INTERVIEWS

Based upon the believability of your resume, you should get some interviews. If you are suddenly unemployed and on the far side of forty without a specific career skill, like engineering or orthopedic surgery, you won’t get too many. However, the interviews you do get should be treated with gravity if you think you have a shot at getting the position offered. On the bright side, it’s an opportunity to hone your skills and match wits with a person who thinks you just might fit into an organization. On the down side, you are probably competing with a number of younger people who are willing to work for less than you are.

The first few interviews, if it’s been a long time since you have gone through the process, can be exhausting and leave you with a feeling that you may have either said too much, waffled a bit on the job experience, or said too little about what the interviewer really wanted to hear. My wife, who has interviewed a lot of prospective employees, has a rule of thumb when responding to a job in the classifieds. “If they say that they are looking for someone with specific experience in a given area, don’t apply if you don’t have it.” She also told me, “If you don’t know what an acronym in the ad means don’t bother applying!”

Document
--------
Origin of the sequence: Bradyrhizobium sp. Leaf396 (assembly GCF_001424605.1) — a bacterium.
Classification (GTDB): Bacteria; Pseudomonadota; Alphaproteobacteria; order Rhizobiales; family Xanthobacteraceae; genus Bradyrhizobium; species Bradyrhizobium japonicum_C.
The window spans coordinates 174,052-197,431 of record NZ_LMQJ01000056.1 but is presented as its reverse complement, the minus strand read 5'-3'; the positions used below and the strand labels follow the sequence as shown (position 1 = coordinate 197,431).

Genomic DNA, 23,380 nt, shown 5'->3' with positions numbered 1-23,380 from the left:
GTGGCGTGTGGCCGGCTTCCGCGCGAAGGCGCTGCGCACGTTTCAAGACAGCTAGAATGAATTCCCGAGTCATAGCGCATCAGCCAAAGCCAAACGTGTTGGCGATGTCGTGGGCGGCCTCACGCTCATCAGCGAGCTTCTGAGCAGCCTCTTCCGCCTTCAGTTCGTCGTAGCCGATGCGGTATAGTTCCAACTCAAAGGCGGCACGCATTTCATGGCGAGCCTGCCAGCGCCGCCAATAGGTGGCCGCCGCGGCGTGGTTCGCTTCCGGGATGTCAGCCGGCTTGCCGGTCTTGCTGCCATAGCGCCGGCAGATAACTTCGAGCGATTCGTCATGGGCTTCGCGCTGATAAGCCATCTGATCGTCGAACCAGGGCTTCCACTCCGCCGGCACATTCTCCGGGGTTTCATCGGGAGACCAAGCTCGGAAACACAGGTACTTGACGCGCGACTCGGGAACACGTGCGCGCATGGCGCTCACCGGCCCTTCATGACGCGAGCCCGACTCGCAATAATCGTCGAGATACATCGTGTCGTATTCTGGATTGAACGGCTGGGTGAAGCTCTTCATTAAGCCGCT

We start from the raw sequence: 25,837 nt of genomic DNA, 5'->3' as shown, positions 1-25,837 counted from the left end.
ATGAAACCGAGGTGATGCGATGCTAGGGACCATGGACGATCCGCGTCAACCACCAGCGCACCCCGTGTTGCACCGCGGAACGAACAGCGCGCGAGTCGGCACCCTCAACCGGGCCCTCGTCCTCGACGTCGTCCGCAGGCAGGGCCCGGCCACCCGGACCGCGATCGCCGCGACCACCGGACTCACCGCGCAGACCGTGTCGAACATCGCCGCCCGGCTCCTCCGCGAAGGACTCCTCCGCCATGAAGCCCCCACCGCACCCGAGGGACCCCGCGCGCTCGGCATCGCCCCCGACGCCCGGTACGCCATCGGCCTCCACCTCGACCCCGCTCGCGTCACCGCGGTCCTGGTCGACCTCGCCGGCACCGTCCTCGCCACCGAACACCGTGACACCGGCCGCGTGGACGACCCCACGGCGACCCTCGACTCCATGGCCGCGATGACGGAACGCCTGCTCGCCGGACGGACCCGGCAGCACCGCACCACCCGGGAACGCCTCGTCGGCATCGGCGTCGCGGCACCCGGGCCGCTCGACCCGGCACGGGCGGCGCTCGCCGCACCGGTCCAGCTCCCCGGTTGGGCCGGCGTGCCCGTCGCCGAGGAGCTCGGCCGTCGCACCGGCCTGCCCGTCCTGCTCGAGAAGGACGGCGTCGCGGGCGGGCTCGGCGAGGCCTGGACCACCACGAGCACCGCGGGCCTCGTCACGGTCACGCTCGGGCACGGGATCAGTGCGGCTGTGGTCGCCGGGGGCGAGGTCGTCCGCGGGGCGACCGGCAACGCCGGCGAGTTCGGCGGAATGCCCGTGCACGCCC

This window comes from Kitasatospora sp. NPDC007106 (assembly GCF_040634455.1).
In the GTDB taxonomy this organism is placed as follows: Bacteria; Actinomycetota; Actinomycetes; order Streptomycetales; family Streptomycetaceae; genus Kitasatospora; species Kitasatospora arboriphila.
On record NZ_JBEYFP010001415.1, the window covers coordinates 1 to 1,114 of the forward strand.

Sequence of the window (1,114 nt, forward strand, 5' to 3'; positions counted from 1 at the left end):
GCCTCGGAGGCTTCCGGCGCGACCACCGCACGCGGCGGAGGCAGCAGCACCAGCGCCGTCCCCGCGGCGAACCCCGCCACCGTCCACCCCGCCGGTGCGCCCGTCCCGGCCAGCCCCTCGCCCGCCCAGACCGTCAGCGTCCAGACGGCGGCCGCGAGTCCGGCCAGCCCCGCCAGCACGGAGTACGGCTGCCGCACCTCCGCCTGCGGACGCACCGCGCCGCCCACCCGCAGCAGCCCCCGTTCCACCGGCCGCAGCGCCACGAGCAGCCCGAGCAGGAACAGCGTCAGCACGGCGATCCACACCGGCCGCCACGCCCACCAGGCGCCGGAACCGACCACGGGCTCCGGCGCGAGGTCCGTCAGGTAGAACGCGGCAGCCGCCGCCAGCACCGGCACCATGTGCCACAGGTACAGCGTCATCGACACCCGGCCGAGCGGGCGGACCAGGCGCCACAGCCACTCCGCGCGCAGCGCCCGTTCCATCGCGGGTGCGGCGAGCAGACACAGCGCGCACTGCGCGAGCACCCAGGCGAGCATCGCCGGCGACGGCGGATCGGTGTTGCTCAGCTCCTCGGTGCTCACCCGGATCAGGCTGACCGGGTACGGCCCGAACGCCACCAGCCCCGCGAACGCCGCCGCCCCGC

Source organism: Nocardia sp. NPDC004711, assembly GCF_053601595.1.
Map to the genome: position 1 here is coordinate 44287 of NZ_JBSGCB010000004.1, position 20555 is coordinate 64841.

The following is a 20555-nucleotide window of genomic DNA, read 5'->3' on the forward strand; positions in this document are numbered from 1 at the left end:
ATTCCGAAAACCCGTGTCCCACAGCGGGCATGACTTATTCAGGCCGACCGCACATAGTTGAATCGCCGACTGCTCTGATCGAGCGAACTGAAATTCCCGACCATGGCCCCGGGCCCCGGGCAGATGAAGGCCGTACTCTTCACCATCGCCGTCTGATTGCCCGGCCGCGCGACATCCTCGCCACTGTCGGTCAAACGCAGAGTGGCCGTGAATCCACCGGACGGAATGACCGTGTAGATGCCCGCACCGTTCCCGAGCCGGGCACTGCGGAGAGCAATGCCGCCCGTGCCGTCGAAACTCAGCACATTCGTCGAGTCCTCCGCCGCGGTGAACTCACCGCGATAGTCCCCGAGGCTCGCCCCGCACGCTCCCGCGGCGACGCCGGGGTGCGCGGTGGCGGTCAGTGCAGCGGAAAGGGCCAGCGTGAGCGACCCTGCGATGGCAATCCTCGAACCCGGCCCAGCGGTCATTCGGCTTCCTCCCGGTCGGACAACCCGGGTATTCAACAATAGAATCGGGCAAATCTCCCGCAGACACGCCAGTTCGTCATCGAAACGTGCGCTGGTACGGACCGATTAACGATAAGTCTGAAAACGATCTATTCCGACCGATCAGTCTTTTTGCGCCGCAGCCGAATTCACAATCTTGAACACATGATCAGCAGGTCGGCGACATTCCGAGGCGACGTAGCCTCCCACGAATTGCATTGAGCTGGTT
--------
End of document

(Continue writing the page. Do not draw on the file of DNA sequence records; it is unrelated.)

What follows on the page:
I once responded to a classified ad which required familiarity with a spreadsheet program, and, since I had taken a company-sponsored, 8-hour training class in the subject two years previously, I said I was familiar with it. I was granted an interview and appeared for it wearing a nice suit and carrying my leather portfolio. The interview went swimmingly (well, I thought it did) until the interviewer requested that I take a proficiency test on the required program. Rather than retire from the field I bravely said, “Sure!” and spent the following half-hour sweating in front of a computer whose program grilled me on my knowledge of the subject. Searching my memory, I did battle with the computer’s and actually managed to get a score which proclaimed me “proficient” in the subject.

I never heard from them again.

Several phrases that have brought me closer to the interviewer and occasionally have resulted in agitated note-taking on the interview sheet are:

“I consider myself a team player, and really miss being a part of a team.”

“No, I don’t mind traveling.”

“It’s important that I am the right ‘fit’ for your organization.”

“I do have some commitments to honor, but yes, I can start next week.”

What has actually gone through my mind while using the above phrases during interviews that are going badly includes:

“Yes, I’m a team player, but hopefully not on a team where everyone is as stiff as you are!”

“I don’t mind traveling, as long as I stay at a nice hotel and I don’t have to do it more that four times a year.”

“I think that I would have to be a combination of Superman and Henry Kissinger to ‘fit’ in your organization, based upon the job description.”

“I currently have nothing going but I’m certainly not going to act as though I could start here this afternoon.”

Take any interview offered. And, even if, as a friend of mine from Georgia once said, “you have about as much chance of winning as a one-legged man in an ass-kicking contest,” you really have nothing to lose for the experience.

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